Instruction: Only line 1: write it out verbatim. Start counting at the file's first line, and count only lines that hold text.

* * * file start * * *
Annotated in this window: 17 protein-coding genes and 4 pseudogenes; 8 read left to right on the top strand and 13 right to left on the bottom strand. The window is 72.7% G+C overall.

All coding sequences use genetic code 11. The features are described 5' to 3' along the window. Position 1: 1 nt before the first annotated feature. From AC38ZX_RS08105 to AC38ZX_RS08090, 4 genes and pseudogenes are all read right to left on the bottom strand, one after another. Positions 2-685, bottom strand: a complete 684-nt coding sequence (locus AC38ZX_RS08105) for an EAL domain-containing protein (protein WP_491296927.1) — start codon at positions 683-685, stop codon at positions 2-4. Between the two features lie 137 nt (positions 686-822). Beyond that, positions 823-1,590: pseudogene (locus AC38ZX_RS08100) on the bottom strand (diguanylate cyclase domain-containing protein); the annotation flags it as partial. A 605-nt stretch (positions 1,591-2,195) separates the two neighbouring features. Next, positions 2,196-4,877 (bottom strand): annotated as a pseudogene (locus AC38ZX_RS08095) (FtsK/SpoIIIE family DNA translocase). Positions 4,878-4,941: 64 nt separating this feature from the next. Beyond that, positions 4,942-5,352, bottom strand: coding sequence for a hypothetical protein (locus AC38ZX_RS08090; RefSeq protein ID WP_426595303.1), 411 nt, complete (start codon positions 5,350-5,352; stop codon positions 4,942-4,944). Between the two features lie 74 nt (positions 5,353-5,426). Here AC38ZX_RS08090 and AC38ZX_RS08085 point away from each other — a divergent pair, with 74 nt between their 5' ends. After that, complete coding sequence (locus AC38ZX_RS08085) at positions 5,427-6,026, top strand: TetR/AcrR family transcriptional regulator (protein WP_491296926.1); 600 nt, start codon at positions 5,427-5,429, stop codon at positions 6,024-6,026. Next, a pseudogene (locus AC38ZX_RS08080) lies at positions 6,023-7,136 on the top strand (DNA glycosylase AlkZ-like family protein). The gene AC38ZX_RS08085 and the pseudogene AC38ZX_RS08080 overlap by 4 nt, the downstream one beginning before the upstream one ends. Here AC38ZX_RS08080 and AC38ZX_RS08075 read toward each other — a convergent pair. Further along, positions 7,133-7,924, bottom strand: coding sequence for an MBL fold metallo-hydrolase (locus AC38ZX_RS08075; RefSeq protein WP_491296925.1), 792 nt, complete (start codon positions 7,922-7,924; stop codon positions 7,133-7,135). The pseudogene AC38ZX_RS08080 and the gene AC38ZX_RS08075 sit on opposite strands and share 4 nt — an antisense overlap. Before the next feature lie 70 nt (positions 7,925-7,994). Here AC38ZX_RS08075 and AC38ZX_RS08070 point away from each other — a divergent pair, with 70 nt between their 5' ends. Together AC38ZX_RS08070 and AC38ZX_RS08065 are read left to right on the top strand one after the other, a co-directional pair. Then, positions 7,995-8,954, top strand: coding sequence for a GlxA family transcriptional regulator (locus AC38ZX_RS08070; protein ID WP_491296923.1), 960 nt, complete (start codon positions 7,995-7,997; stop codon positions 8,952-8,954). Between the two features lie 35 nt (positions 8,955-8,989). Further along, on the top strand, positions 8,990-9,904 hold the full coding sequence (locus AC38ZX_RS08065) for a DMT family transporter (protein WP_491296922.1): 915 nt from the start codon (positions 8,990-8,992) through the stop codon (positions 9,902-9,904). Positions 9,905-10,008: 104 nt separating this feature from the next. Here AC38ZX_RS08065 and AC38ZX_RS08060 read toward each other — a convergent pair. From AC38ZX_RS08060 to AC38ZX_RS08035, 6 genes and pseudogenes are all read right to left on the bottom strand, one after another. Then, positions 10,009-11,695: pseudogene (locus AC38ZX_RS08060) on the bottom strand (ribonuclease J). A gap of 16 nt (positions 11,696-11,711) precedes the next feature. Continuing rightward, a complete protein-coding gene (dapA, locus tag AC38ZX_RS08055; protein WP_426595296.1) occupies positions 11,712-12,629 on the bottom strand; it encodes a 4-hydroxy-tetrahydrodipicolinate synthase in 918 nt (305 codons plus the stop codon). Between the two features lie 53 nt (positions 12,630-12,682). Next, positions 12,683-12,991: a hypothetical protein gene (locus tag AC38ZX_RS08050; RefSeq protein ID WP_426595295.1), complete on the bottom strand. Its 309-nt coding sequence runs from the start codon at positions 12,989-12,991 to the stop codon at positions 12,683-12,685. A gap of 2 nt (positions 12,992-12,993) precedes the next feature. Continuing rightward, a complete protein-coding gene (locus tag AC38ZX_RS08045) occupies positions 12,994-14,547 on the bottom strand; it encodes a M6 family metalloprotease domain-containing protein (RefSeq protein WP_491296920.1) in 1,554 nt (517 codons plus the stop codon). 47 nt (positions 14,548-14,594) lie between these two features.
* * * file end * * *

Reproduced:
Annotated in this window: 17 protein-coding genes and 4 pseudogenes; 8 read left to right on the top strand and 13 right to left on the bottom strand. The window is 72.7% G+C overall.